Into the Pit: 017: KMFDM – Live in Nottingham – 26-October 2005

According to the tickets/info, doors were at 1930. No-one appeared to have bothered to told the bands, as we eventually were let in at five to nine. When the tickets have cost £14.50 each, in my mind that is taking the piss. First band were on sharpish, unsurprisingly – although I think most people in there wish they hadn’t have bothered. They were called De Model, and appeared to me to be a stylist’s idea of what an “electro-punk-rock” band should look like. Pretty-ish female lead singer flicking her hair and throwing rock-star shapes: check. Heavily tattooed/head shaven with undercut industrial guitarist: check. Keyboardist who desperately wants to be Trent Reznor: check. All style, and no substance whatsoever. All the tracks seemed to blend into each other, and were deathly boring. Avoid.


Panic DHH
De Model

Rescue Rooms, Nottingham
26 October 2005

Panic DHH I had high hopes for, as the soundsystem had already proved to be really, really loud. Someone saw fit to turn them down a bit, though, so the set seemed a little subdued in the main. It was also heavily slanted towards new stuff, which seems to be heading in a slightly more…organic direction. Proof of their brutal power was still evident, though, as people were literally knocked back on their feet during U Wish, and then with the finish of Reach and Common Enemy. Not as good as last time, but still worth seeing. Robbie from the band told me to expect the new album next spring.

And so onto the main event. After yet more waiting, and more delays, KMFDM finally deign to appear at nearly 2245. Which as we had to leave at 2330, was not good. But still, we got 45 minutes of ups and downs.

Good things included opening with the best track from Hau Ruck: the title track. Proof of a punishing sound set-up, too. Some of the old stuff rolled out involved some real surprises – Son Of A Gun, an outstanding Terror, Inane (a track I have not heard in years – and had forgotten how good it was), and Adios. Other new tracks were good – New American Century is still brilliant, as is Free Your Hate.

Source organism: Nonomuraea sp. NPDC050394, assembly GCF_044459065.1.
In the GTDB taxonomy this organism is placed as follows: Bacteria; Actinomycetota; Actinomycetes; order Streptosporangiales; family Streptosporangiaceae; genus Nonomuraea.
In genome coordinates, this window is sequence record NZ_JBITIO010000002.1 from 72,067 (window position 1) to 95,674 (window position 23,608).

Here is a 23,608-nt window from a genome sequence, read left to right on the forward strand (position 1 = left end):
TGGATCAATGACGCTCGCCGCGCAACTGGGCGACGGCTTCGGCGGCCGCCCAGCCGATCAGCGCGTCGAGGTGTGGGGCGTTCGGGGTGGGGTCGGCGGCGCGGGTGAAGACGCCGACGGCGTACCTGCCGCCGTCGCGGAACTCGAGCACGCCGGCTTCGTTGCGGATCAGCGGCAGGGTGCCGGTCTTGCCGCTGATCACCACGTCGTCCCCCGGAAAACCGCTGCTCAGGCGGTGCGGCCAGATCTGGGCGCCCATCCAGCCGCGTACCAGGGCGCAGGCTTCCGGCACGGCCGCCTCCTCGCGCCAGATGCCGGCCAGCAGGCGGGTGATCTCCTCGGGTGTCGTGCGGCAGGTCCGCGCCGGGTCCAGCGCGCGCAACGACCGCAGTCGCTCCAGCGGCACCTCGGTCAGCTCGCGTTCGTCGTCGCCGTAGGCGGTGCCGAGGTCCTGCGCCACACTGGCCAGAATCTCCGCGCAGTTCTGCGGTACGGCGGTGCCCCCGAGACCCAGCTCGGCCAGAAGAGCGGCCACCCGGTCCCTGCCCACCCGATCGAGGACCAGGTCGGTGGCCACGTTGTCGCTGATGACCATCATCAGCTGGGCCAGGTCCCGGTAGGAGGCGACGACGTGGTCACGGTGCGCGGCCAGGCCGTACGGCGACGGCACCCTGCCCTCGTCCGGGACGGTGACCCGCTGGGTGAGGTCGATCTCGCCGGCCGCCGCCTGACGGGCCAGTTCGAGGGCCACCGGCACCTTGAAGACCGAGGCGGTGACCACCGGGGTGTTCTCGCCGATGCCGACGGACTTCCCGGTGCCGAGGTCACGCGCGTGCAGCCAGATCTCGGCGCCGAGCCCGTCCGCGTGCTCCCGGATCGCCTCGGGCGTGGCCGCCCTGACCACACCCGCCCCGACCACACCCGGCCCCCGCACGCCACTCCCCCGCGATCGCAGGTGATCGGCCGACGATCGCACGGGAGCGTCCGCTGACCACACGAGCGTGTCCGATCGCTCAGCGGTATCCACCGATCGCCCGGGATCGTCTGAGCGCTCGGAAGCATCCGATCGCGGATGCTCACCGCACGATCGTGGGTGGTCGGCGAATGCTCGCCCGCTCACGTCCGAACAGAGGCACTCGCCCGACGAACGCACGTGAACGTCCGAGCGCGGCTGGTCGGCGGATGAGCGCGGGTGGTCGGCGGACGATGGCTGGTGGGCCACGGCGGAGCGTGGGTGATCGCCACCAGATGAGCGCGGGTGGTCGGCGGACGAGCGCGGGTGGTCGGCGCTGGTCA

However there were many bad points. Most damning of all, perhaps, was the band just didn’t seem all that interested – especially Sascha. There was no real emotion – or indeed that much effort from him – except on stuff like Terror. The other problem is that Lucia seems to have taken over control of the band – far too many of the songs seem to show her influence. KMFDM always was a collective, with a whole variety of input. The current set-up seems to turn them one-dimensional, shown to it’s worst effect by the Garbage-lite of Real Thing (which was just dull), and the latest cover Mini Mini Mini. And her posturing and gurning just grates after a few minutes.

It was so frustrating. Quite apart from leaving early – and I’d love to know what we missed, folks – it felt like a band that is bored with what it does. Nearly 20 years since they first appeared, perhaps it is time to call it a day? Leave the legacy intact, Sascha. We got fleeting glimpses of what has made the band so thrilling in the past, but it wasn’t enough.

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